Notes: Gibbons to have surgery
Veteran will miss remainder of season following procedure
BALTIMORE -- One day later, the pain's the same and the story's a little different. On Saturday, Jay Gibbons admitted that the labrum in his left shoulder is torn, echoing a story first reported in The Baltimore Sun. The Orioles' designated hitter will undergo season-ending surgery Tuesday, an operation that will carry a five-month period of rehabilitation with it.
Gibbons, who's been playing with the injury for a few months, said he should be ready in time for Spring Training.
"Without a doubt -- that's why I'm having it now," he said Saturday. "I was trying to push it for the end of the season just so we wouldn't have to talk about this, but the doctors I talked to told me, 'Absolutely not. If you have this at the end of the season, you're looking at getting back going during Spring Training.' At this point, every day is crucial."
The ailment first cropped up in late May, when Gibbons hurt himself diving for a ball in the outfield. Gibbons has mostly been used at DH since then, and he said the injury hasn't affected him at the plate. It's just kept him from being able to throw the ball effectively, and Gibbons said he's kept Baltimore's training staff abreast of the ailment all the way.
"They knew about it from Day 1," he said. "I said, 'Look -- all I know is I can play through it. I don't think it really affects me that much.' You know, everybody plays through injuries. They say, 'Look, I've got a bad knee,' or whatever. They get treatment and they play through it, and that's what I did. I got treatment pretty much every day and was able to at least play -- but not particularly well. But at least I got through it, and now's the time when it has to be taken care of."
Gibbons has hit .230 with six home runs and 28 RBIs this season, which is by far the low-water mark in his career. He told MLB.com Friday that he has been available to play the outfield virtually all season and that manager Dave Trembley decided to hold him out and protect him. On Saturday, Trembley responded to that comment.
"I read what he said, that he could've played the outfield, but it was me that didn't [let him]," he said. "With all due respect, the advice I got from the medical people was that if he would've gone out there and played -- if he would've dove for a ball or threw [wrong] -- he could've torn the labrum much worse. ... Right then and there, I made a decision that he wasn't going to play the outfield anymore because the medical people told me his condition could worsen."
From the player's perspective, Gibbons said he didn't think he had made the injury worse by playing with it for a few months. He said his shoulder has felt virtually the same all the way through, except for a few more aches and pains in the last month.
Now, he's hoping to be throwing again in December and swinging in January -- just like any other winter.
"I'm not a pitcher, so it's not like that where it would be a couple extra months [of rehab time]," Gibbons said. "It's probably a five-month thing, total. And, obviously, it will affect the way I work out this offseason, upper body-wise. But hopefully late in the offseason I can get into the weights again. We'll see. You never know until you get in there how your body's going to respond."
"I don't want him to blow his arm out. I didn't want to be the guy that ended his career," added Trembley. "Gibby's a tough guy. He's strong, he's tough and he didn't want anyone to know. And to his credit, he's not using that as an excuse."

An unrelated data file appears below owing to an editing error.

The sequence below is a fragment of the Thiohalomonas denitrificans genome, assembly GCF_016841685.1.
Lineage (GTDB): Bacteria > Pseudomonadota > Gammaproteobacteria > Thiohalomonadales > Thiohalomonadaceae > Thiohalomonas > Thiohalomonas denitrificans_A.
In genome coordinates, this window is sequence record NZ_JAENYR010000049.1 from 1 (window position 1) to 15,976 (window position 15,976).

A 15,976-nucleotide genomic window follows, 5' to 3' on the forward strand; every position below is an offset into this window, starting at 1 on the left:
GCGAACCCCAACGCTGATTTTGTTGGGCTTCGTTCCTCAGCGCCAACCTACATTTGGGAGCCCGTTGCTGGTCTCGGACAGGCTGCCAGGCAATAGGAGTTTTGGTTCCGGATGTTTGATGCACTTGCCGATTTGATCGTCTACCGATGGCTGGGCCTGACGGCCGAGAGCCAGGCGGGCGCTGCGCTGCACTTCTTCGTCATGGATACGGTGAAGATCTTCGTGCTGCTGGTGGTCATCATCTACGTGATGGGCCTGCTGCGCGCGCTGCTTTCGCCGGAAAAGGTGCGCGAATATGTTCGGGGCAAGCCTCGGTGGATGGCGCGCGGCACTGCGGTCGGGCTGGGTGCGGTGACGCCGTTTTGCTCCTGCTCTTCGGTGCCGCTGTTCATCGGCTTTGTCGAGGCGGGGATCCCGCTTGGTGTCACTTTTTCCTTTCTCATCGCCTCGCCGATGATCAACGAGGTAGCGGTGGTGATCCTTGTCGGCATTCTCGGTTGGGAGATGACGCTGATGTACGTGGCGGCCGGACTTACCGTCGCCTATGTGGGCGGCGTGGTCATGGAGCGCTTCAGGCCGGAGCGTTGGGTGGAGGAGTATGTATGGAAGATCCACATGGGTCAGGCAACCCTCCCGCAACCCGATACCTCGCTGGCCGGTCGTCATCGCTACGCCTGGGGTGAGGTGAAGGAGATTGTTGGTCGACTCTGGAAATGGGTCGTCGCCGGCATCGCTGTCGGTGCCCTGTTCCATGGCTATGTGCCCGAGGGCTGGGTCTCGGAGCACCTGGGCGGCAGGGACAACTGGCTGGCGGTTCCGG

Case closed: Chris Ray, Baltimore's injured closer, will head to the team's Minor League complex in Sarasota, Fla., to begin a three-week throwing program on Monday. The reliever has been on the shelf with a sprained right elbow for a few weeks and is hoping to return before the end of the season -- if his arm allows it to happen.
"It all depends on how things go and how my arm feels," he said. "Unfortunately, you don't know until you go out there and throw, but I'm optimistic I'll be able to come back before the end of the season."
After the throwing program, Ray will play in Minor League games for one of the team's affiliates -- most likely the Gulf Coast League team in Sarasota or one closer to Baltimore. He said that his rehab regimen has been fairly monotonous and that he's looking forward to getting a chance to throw again.
"For a while, it was just rest and treatments. Hot water, cold water and that whole type of deal," he said. "Lately, I've been getting into some strengthening exercises to strengthen up the muscles around the elbow. I think it was just getting some time for the inflammation to calm down and just getting ready to get back out there."
"After those three weeks, he'll be re-evaluated and we'll see where he's at," Trembley said. "Either he'll be ready to pitch or he'll need more time. He'll tell us, based upon his comfort level."
Changes: When Gibbons moves to the disabled list Sunday or Monday, the Orioles will likely promote a player who can get some at-bats as a designated hitter or in the outfield. Trembley said that utility man Freddie Bynum is likely a week away from returning from his own injury, so for now, Trembley would like to see a primarily offensive player join the club.
Quotable: "This injury's going to heal. First base hasn't even entered my mind since the one game I played in Spring Training. We'll see what happens, and wherever there's a spot -- hopefully, there's one open for me." -- Gibbons, on whether the surgery on his throwing shoulder will force a position switch
Coming up: The Orioles and Red Sox will play a series finale on Sunday at 1:35 p.m. ET that pits Steve Trachsel against Boston's Curt Schilling. Trachsel, heavily rumored to move at the non-waiver trading deadline, could still be dealt at some point.
Spencer Fordin is a reporter for MLB.com. This story was not subject to the approval of Major League Baseball or its clubs.